Now that, to misquote David Bowie ‘Thatcher’s on sale again’, the absence of a counterculture has created void at the centre of political discourse. In London itself, the ‘open spaces for experimentations of all kinds towards a life lived without economic constraints’ [100 000 empty properties in 1975] described by Astrid no longer exist. With no physical room for experimentation, the ability to imagine alternatives to a new age of enforced austerity is constrained.
Meanwhile, obscured by the Olympic spectacle, this summer’s melting of the Arctic sea ice looks set to create a new record, exceeding predictions made by climate change scientists. This is not good news. The current crisis of capitalism may be bringing misery to millions, but climate change will bring starvation to billions. It will be the heat death of industrial/ technological civilisation.
It is strange. At this point I feel I should be working up a head of steam to express my anger at the suppression of the counterculture by the forces of reaction and/or at the failure of the counterculture to effectively resist its destruction. In his section of ‘Goodbye to London’, Jon Savage found a quote from Nick Wates 1976 book ‘The Struggle for Tolmers Square’.
One middle aged couple completely renovated another Georgian house, thought previously to be beyond repair. In one room the built a workshop which any local resident was free to use, and in another room they built a grain-store and ran a whole-food shop selling muesli, nut butter, honey, grains and dried fruit. In the basement they started a bakery which produced thirty loaves of bread every day made with hand ground wholemeal flour, as well as small pies and cakes. They also constructed a storeroom for plaster, cement, sand, recycled timber nails and other building materials for use on repairing the houses.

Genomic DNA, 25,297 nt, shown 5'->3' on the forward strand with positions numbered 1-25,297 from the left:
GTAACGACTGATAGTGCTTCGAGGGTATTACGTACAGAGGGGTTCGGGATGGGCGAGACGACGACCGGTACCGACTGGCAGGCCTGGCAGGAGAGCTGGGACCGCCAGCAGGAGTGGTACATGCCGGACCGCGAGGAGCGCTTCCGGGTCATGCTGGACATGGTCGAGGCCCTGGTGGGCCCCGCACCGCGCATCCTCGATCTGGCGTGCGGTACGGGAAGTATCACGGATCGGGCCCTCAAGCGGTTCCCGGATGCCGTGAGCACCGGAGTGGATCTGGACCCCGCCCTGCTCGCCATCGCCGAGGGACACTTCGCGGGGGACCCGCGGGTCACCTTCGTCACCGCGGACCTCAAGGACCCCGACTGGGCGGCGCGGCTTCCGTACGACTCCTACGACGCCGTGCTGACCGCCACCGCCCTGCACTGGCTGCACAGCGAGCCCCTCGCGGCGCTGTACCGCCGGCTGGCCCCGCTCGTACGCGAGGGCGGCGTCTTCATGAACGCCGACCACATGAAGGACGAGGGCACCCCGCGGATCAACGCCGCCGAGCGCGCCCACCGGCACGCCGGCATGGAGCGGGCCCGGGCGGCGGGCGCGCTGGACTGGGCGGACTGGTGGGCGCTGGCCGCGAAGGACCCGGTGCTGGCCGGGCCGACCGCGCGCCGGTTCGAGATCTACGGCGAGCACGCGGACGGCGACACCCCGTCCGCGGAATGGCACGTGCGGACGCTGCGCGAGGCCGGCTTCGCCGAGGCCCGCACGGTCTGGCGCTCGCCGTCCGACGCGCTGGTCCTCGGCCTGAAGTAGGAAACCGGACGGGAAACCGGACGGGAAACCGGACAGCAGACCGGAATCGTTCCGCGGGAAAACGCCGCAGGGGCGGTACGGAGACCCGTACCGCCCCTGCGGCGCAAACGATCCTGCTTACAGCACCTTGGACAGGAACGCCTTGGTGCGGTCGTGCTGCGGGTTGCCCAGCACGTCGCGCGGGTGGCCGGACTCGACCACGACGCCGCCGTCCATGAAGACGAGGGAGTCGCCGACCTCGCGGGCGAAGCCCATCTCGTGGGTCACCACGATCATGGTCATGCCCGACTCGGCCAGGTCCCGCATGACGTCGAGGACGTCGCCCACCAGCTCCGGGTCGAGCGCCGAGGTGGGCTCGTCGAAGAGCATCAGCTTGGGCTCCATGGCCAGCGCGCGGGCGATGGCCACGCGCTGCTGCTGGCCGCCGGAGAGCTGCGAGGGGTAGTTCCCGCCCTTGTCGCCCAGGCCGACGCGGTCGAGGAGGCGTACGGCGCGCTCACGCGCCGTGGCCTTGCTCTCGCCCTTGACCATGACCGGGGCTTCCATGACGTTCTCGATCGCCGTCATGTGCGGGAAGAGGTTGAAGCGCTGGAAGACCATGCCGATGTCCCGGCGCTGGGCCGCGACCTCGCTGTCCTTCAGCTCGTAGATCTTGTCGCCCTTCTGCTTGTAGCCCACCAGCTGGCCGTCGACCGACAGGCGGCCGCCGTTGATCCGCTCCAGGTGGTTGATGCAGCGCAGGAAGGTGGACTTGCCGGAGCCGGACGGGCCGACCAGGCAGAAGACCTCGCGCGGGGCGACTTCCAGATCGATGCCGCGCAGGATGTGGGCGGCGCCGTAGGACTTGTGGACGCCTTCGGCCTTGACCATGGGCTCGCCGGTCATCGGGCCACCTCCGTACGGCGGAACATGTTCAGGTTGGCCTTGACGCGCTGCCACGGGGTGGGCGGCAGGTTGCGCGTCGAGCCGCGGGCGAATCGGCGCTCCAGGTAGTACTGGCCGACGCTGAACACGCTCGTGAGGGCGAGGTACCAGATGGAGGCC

The whole enterprise was non-profit-making and everyone was encouraged to be involved so as to break down alienation between consumers and producers; almost a return to a rural peasant economy, where craftsmanship and barter replace mechanisation and money. Squatting was the only way that enough space could be obtained to experiment with alterative lifestyles. [page 24/5]
Another future was possible. If it had been actualised, would our present be so utterly bleak? No, it would not. But rather than replace anger with despair / acceptance, to conclude I will dig deep into the memory vaults and dust down this quotation.
We are not afraid of ruins. We are going to inherit the earth . There is not the slightest doubt about that. The bourgeoisie may blast and burn its own world before it finally leaves the stage of history. We who ploughed the fields and built the cities can build again, only better next time. We carry a new world, here in our hearts. That world is growing this minute…Buenaventura Durruti (Spanish anarchist 1896- 1936)
PS got distracted and forgot to say that from the book it is pretty clear (at least to me) that punk was a natural progression on from London’s radical seventies counterculture, developing/emerging as an internal critique of its success/failure. Punk kicked the seventies counterculture forward into the eighties and beyond. There was no Year Zero.